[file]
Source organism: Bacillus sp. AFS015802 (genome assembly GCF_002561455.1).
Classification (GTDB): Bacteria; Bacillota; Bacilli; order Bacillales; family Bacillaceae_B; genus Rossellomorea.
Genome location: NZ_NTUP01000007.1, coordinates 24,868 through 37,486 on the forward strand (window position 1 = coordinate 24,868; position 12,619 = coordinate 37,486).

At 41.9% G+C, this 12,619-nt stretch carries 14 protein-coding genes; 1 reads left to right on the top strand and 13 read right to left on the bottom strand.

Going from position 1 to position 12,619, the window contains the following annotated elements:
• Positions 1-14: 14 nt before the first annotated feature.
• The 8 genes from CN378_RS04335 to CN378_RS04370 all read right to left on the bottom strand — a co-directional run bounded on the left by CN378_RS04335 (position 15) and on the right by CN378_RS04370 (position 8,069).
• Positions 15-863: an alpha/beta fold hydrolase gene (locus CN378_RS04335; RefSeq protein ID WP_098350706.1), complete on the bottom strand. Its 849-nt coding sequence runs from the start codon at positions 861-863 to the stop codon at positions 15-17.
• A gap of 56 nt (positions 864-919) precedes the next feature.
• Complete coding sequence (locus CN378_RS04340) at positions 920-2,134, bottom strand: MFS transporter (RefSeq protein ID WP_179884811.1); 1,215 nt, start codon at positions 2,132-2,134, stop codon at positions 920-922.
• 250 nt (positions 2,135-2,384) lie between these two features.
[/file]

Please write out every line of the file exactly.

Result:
Source organism: Bacillus sp. AFS015802 (genome assembly GCF_002561455.1).
Classification (GTDB): Bacteria; Bacillota; Bacilli; order Bacillales; family Bacillaceae_B; genus Rossellomorea.
Genome location: NZ_NTUP01000007.1, coordinates 24,868 through 37,486 on the forward strand (window position 1 = coordinate 24,868; position 12,619 = coordinate 37,486).

At 41.9% G+C, this 12,619-nt stretch carries 14 protein-coding genes; 1 reads left to right on the top strand and 13 read right to left on the bottom strand.

Going from position 1 to position 12,619, the window contains the following annotated elements:
• Positions 1-14: 14 nt before the first annotated feature.
• The 8 genes from CN378_RS04335 to CN378_RS04370 all read right to left on the bottom strand — a co-directional run bounded on the left by CN378_RS04335 (position 15) and on the right by CN378_RS04370 (position 8,069).
• Positions 15-863: an alpha/beta fold hydrolase gene (locus CN378_RS04335; RefSeq protein ID WP_098350706.1), complete on the bottom strand. Its 849-nt coding sequence runs from the start codon at positions 861-863 to the stop codon at positions 15-17.
• A gap of 56 nt (positions 864-919) precedes the next feature.
• Complete coding sequence (locus CN378_RS04340) at positions 920-2,134, bottom strand: MFS transporter (RefSeq protein ID WP_179884811.1); 1,215 nt, start codon at positions 2,132-2,134, stop codon at positions 920-922.
• 250 nt (positions 2,135-2,384) lie between these two features.